Now, with the contingency in place, it’s time for the fun part. Work out what you’re doing, why, who for and where. Put all these pieces together and plot the route to your first destination. Follow this carefully, adapt as needed and flesh it out receive more data. When the time comes, a bigger or better plan will be required. But for now, this gives you a direction to head in, and a guide to get you back on track when you reach hurdles, struggle or fail. Which you will, believe me. Accept it as a learning experience and keep moving forward. Stick to your plan.

3. Stockpile supplies.

When it comes to moving into freelance, the more massive a “stockpile” you can build, the better. Creating a financial buffer gives you the mental freedom to do better work allow you a clearer mind to be more creative. If you aren’t worrying as much about where your next rent payment is coming from, you can focus on creating awesome stuff to grow your audience and find people to sell it to.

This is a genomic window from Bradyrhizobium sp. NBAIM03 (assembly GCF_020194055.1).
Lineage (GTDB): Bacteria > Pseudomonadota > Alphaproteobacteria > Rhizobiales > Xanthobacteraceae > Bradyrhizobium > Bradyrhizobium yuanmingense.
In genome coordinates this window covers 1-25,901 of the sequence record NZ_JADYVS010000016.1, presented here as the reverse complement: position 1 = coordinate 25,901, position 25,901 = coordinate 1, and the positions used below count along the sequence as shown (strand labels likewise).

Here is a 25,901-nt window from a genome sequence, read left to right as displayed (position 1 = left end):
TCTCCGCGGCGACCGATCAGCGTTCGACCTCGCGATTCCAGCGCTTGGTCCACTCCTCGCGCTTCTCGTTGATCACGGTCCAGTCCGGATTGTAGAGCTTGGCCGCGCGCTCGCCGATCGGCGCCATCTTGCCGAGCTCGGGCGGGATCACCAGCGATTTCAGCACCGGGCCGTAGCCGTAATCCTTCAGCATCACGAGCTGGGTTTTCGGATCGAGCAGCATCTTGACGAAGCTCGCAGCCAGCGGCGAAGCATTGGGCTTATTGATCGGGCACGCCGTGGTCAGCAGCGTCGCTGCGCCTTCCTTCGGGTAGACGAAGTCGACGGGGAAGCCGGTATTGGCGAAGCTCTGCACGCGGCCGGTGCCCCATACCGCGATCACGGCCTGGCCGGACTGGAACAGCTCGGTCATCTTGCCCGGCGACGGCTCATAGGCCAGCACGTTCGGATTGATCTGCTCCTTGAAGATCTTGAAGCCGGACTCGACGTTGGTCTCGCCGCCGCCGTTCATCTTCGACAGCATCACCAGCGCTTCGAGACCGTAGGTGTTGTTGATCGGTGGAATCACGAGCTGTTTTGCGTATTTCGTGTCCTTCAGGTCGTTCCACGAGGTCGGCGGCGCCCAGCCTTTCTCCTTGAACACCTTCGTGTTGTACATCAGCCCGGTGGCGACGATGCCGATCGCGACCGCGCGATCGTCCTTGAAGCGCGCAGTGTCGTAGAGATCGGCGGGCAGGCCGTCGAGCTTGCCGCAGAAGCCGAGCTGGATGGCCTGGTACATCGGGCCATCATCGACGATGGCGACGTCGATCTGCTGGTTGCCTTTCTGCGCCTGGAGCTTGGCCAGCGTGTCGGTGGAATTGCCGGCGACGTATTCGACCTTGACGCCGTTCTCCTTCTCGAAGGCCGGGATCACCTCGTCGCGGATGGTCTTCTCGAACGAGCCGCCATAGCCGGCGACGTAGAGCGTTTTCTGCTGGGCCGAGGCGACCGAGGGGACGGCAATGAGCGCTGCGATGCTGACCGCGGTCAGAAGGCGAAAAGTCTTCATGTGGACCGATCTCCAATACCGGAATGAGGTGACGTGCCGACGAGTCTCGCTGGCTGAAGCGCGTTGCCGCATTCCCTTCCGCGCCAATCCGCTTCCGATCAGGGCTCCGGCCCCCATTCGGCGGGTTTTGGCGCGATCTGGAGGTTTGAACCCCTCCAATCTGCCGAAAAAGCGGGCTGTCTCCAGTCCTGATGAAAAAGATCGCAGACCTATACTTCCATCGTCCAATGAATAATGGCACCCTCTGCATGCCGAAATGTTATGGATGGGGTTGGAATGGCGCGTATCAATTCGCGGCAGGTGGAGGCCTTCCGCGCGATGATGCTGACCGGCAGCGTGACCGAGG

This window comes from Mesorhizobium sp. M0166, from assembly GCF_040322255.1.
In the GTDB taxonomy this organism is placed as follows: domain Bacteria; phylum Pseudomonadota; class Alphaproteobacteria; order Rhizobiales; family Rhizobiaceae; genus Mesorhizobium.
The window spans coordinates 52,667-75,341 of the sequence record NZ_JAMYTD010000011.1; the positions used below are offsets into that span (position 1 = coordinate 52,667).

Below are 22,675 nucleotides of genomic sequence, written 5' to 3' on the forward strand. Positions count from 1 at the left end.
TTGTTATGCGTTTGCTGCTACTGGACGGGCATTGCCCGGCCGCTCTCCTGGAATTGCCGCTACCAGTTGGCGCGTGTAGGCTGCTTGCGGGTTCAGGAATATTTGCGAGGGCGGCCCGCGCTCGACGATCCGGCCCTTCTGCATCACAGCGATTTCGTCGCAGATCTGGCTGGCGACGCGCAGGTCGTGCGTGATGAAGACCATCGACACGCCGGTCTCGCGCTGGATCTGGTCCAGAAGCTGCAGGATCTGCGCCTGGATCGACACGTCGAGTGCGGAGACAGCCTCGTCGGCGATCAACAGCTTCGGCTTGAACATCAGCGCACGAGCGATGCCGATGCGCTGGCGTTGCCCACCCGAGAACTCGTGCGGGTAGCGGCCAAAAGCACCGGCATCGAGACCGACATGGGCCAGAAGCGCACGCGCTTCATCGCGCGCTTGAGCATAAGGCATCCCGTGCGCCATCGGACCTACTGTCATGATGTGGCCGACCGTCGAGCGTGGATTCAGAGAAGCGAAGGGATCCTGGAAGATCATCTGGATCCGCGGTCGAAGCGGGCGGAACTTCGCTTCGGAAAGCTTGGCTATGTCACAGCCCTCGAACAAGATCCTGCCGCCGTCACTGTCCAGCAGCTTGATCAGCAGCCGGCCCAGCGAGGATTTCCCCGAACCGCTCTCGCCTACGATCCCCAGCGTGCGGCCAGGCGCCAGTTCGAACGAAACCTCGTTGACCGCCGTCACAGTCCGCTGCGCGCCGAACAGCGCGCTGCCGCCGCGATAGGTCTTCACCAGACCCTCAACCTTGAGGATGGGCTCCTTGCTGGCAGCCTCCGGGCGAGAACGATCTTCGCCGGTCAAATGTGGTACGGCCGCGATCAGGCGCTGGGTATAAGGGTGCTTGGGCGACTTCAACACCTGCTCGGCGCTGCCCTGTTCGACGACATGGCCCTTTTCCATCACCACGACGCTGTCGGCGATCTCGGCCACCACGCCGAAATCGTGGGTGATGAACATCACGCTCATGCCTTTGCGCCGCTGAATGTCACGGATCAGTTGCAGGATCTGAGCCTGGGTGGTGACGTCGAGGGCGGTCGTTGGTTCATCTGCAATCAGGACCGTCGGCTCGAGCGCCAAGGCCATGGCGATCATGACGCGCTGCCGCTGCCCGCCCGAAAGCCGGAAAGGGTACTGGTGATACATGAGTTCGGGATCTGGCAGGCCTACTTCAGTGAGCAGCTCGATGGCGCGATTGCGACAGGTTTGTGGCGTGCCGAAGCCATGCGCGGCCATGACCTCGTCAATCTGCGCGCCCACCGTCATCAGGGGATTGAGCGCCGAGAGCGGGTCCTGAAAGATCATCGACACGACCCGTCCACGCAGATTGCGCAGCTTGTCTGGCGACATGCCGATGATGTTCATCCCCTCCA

As a quick aside here: Ensure to budget for unexpected fuckeries, cos there’ll likely be plenty. I’d personally suggest a minimum buffer of between three and six months of living expenses and then an emergency fund on top of that. I can’t overstate just how important this is. Running out of money totally sucks.

4. Build your signal fire.

Remember making that plan? Of who, what and why? — That’s going to be important here. Not only is it the roadmap for the route you’ll follow, but it’s also the blueprint for your “signal fire”. I recently wrote about how we live in a very noisy world, you need to be a part of that noise.

This “fire” needs to be unique and draw attention. You’ll need that attention to make money, fans and everything else vital to being independent.

Find your audience and think about what they’d love to see. With that information, you can put together your portfolio, create a backlog of work to publish over time, whatever you believe needs to be made to propel yourself forwards. The more passionate about it you are, the better. If you love what you do, you’ll have no qualms talking about it and singing it’s praises until the end of time. Perfect.

5. Find your advocates.